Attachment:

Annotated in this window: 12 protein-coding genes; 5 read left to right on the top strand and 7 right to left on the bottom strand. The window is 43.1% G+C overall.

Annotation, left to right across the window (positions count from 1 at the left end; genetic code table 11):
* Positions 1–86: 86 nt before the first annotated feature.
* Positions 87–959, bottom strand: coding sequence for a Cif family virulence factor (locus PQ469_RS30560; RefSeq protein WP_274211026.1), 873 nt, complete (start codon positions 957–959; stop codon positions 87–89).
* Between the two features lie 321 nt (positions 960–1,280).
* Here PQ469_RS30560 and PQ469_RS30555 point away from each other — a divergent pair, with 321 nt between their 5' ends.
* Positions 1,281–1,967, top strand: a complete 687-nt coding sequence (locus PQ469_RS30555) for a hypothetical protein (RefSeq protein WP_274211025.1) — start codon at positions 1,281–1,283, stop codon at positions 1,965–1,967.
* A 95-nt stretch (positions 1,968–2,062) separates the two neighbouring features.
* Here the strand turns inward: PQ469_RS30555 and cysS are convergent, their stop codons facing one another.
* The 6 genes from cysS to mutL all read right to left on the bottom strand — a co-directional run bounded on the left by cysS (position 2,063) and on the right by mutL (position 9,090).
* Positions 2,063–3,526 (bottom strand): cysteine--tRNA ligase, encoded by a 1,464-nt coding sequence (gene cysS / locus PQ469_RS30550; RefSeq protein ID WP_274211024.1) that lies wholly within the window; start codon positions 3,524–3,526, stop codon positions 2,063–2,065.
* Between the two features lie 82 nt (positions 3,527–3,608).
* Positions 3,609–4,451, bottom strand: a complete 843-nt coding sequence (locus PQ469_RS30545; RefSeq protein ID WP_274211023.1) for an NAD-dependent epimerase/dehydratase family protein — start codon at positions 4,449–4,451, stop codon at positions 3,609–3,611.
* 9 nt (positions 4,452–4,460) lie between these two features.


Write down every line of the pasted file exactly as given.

Annotated in this window: 12 protein-coding genes; 5 read left to right on the top strand and 7 right to left on the bottom strand. The window is 43.1% G+C overall.

Annotation, left to right across the window (positions count from 1 at the left end; genetic code table 11):
* Positions 1–86: 86 nt before the first annotated feature.
* Positions 87–959, bottom strand: coding sequence for a Cif family virulence factor (locus PQ469_RS30560; RefSeq protein WP_274211026.1), 873 nt, complete (start codon positions 957–959; stop codon positions 87–89).
* Between the two features lie 321 nt (positions 960–1,280).
* Here PQ469_RS30560 and PQ469_RS30555 point away from each other — a divergent pair, with 321 nt between their 5' ends.
* Positions 1,281–1,967, top strand: a complete 687-nt coding sequence (locus PQ469_RS30555) for a hypothetical protein (RefSeq protein WP_274211025.1) — start codon at positions 1,281–1,283, stop codon at positions 1,965–1,967.
* A 95-nt stretch (positions 1,968–2,062) separates the two neighbouring features.
* Here the strand turns inward: PQ469_RS30555 and cysS are convergent, their stop codons facing one another.
* The 6 genes from cysS to mutL all read right to left on the bottom strand — a co-directional run bounded on the left by cysS (position 2,063) and on the right by mutL (position 9,090).
* Positions 2,063–3,526 (bottom strand): cysteine--tRNA ligase, encoded by a 1,464-nt coding sequence (gene cysS / locus PQ469_RS30550; RefSeq protein ID WP_274211024.1) that lies wholly within the window; start codon positions 3,524–3,526, stop codon positions 2,063–2,065.
* Between the two features lie 82 nt (positions 3,527–3,608).
* Positions 3,609–4,451, bottom strand: a complete 843-nt coding sequence (locus PQ469_RS30545; RefSeq protein ID WP_274211023.1) for an NAD-dependent epimerase/dehydratase family protein — start codon at positions 4,449–4,451, stop codon at positions 3,609–3,611.
* 9 nt (positions 4,452–4,460) lie between these two features.